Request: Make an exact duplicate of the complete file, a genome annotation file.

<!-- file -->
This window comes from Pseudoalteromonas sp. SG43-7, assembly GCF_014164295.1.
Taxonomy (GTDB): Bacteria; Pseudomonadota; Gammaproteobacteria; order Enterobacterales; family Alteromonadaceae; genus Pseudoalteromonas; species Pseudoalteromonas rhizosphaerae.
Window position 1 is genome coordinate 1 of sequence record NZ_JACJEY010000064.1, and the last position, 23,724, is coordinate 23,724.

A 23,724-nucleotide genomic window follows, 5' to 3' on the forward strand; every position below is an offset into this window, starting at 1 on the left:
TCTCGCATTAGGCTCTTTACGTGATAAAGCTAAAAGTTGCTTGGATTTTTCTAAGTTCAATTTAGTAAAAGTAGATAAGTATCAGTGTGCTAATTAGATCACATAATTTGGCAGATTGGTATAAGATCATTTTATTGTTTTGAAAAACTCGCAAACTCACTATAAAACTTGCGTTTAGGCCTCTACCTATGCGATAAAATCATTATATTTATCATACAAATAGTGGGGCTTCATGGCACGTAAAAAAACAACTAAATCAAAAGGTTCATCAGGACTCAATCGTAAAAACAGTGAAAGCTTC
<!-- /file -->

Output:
This window comes from Pseudoalteromonas sp. SG43-7, assembly GCF_014164295.1.
Taxonomy (GTDB): Bacteria; Pseudomonadota; Gammaproteobacteria; order Enterobacterales; family Alteromonadaceae; genus Pseudoalteromonas; species Pseudoalteromonas rhizosphaerae.
Window position 1 is genome coordinate 1 of sequence record NZ_JACJEY010000064.1, and the last position, 23,724, is coordinate 23,724.

A 23,724-nucleotide genomic window follows, 5' to 3' on the forward strand; every position below is an offset into this window, starting at 1 on the left:
TCTCGCATTAGGCTCTTTACGTGATAAAGCTAAAAGTTGCTTGGATTTTTCTAAGTTCAATTTAGTAAAAGTAGATAAGTATCAGTGTGCTAATTAGATCACATAATTTGGCAGATTGGTATAAGATCATTTTATTGTTTTGAAAAACTCGCAAACTCACTATAAAACTTGCGTTTAGGCCTCTACCTATGCGATAAAATCATTATATTTATCATACAAATAGTGGGGCTTCATGGCACGTAAAAAAACAACTAAATCAAAAGGTTCATCAGGACTCAATCGTAAAAACAGTGAAAGCTTC